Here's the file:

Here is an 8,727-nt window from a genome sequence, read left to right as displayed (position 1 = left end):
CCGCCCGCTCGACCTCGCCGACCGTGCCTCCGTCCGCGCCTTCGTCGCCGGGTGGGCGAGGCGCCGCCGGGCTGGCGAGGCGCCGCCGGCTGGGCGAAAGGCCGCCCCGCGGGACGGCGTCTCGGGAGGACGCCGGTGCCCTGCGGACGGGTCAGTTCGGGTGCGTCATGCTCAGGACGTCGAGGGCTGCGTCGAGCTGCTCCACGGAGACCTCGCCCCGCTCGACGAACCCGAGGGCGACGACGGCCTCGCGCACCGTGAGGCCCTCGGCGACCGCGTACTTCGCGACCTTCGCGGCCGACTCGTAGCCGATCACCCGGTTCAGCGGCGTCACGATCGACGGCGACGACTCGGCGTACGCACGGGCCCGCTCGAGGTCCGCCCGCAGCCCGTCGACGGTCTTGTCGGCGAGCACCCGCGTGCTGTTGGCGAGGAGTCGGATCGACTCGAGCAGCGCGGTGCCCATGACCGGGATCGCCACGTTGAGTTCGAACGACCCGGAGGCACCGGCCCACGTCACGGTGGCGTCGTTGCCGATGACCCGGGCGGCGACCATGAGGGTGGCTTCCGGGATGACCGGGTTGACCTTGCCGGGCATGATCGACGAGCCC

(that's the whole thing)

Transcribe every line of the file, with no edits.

Here is an 8,727-nt window from a genome sequence, read left to right as displayed (position 1 = left end):
CCGCCCGCTCGACCTCGCCGACCGTGCCTCCGTCCGCGCCTTCGTCGCCGGGTGGGCGAGGCGCCGCCGGGCTGGCGAGGCGCCGCCGGCTGGGCGAAAGGCCGCCCCGCGGGACGGCGTCTCGGGAGGACGCCGGTGCCCTGCGGACGGGTCAGTTCGGGTGCGTCATGCTCAGGACGTCGAGGGCTGCGTCGAGCTGCTCCACGGAGACCTCGCCCCGCTCGACGAACCCGAGGGCGACGACGGCCTCGCGCACCGTGAGGCCCTCGGCGACCGCGTACTTCGCGACCTTCGCGGCCGACTCGTAGCCGATCACCCGGTTCAGCGGCGTCACGATCGACGGCGACGACTCGGCGTACGCACGGGCCCGCTCGAGGTCCGCCCGCAGCCCGTCGACGGTCTTGTCGGCGAGCACCCGCGTGCTGTTGGCGAGGAGTCGGATCGACTCGAGCAGCGCGGTGCCCATGACCGGGATCGCCACGTTGAGTTCGAACGACCCGGAGGCACCGGCCCACGTCACGGTGGCGTCGTTGCCGATGACCCGGGCGGCGACCATGAGGGTGGCTTCCGGGATGACCGGGTTGACCTTGCCGGGCATGATCGACGAGCCC